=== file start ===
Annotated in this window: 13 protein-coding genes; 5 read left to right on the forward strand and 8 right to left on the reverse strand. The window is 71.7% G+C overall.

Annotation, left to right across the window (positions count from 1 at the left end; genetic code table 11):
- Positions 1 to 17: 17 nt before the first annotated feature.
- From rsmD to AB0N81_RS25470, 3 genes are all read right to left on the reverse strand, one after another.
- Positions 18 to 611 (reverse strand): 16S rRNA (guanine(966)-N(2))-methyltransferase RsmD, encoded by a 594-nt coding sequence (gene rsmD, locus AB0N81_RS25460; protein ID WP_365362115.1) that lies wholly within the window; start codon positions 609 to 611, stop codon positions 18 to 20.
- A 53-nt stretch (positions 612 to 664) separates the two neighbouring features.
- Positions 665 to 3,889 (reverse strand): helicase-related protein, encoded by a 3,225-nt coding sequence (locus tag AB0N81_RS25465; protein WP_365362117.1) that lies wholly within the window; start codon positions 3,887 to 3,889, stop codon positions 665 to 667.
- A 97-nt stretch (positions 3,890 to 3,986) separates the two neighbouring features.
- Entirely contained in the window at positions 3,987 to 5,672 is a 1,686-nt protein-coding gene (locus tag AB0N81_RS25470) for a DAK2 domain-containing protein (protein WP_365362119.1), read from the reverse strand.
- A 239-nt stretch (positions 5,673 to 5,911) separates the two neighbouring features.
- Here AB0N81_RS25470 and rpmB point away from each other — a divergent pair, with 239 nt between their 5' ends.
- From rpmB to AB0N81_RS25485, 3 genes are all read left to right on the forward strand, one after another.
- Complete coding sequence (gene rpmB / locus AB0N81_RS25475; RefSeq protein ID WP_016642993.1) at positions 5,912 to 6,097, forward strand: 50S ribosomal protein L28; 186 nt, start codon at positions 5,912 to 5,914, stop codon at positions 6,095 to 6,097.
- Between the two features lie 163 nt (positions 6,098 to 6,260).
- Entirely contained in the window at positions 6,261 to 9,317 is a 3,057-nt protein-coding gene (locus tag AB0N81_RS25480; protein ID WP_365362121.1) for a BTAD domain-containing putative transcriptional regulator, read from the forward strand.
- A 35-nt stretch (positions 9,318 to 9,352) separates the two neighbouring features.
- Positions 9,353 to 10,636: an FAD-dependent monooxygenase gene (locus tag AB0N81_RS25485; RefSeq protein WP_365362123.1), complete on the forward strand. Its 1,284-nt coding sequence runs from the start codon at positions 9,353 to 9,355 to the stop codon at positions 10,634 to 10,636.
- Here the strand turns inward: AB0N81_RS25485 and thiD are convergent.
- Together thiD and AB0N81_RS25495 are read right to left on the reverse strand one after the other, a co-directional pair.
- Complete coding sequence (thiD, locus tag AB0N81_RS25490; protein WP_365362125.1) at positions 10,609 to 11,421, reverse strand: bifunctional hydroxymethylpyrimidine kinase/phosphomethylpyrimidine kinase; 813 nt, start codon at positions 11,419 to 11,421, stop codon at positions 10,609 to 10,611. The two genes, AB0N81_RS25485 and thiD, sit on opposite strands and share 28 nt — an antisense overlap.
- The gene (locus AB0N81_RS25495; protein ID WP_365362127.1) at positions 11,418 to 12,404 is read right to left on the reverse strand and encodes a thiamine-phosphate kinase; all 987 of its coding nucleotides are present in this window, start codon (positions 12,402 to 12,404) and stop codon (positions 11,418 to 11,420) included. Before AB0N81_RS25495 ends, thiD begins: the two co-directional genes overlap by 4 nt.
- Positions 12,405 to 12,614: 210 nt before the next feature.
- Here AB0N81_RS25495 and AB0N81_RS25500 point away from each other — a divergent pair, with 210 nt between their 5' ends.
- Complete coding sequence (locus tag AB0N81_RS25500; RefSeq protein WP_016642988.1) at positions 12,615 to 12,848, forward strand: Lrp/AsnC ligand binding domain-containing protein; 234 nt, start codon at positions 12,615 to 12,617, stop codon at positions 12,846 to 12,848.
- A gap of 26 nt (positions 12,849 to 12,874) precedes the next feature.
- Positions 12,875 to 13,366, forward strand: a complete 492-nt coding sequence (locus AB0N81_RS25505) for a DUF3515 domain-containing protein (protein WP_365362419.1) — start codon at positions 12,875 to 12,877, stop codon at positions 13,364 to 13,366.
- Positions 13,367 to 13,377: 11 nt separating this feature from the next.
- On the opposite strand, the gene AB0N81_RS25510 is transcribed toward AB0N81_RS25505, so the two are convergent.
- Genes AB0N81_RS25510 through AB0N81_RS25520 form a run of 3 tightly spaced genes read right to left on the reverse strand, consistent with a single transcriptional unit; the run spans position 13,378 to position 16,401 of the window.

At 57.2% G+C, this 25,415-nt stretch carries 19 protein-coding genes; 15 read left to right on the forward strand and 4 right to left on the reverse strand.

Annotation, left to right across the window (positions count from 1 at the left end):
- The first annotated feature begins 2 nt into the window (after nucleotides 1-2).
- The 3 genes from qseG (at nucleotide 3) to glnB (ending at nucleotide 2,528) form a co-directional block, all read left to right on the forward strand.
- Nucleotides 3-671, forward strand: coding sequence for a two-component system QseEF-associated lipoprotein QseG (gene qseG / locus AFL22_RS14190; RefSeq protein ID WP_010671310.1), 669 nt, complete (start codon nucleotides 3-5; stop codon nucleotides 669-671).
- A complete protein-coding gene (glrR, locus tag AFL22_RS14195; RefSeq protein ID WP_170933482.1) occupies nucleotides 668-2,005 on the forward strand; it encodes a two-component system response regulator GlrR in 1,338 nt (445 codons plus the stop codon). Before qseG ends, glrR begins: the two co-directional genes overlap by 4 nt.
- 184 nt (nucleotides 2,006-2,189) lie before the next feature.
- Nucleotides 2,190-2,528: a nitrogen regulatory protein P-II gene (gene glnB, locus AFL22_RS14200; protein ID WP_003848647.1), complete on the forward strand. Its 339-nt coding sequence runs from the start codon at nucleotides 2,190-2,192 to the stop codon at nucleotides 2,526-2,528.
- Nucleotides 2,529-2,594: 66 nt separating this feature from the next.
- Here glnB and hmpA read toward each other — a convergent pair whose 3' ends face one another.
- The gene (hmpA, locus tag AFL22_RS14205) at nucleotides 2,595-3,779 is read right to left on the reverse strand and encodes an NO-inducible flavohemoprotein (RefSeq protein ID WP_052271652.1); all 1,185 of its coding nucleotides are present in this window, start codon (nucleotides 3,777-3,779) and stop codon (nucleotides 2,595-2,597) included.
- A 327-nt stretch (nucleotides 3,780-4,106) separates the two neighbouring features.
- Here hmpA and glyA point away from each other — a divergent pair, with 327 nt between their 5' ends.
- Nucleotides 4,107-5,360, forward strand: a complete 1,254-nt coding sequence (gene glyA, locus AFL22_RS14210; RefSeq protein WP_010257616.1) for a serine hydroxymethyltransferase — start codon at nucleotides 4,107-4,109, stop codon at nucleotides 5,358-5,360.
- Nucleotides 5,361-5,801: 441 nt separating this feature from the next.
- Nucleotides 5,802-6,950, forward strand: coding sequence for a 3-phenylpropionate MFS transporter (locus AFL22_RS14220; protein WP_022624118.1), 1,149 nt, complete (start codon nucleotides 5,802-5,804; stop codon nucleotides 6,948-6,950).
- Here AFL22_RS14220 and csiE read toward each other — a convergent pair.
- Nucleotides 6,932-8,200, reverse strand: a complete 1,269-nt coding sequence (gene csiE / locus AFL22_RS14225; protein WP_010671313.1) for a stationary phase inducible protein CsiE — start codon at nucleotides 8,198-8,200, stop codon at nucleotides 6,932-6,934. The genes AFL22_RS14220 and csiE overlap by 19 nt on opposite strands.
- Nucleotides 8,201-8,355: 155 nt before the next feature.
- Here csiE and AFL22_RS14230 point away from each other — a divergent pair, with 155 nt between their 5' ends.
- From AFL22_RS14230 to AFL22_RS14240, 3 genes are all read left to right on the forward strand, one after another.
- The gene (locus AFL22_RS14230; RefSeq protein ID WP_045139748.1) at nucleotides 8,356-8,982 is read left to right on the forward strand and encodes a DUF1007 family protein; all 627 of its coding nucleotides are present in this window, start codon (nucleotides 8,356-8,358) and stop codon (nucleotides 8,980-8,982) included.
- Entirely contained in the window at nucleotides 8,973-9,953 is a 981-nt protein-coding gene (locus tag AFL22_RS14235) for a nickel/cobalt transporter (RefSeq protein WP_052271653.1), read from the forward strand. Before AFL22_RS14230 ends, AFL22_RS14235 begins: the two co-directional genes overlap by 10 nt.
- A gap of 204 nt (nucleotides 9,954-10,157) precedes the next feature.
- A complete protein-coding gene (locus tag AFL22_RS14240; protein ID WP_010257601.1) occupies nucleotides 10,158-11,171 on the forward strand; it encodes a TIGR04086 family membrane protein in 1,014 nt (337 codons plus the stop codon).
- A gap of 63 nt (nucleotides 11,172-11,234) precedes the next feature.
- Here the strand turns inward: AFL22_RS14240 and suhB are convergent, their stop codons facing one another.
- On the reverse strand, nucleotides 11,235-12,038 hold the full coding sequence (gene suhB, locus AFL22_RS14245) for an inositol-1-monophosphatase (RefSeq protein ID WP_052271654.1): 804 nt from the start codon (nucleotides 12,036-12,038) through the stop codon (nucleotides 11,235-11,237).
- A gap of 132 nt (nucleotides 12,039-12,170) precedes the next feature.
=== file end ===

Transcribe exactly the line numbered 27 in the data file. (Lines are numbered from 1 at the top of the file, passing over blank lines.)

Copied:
- Positions 13,367 to 13,377: 11 nt separating this feature from the next.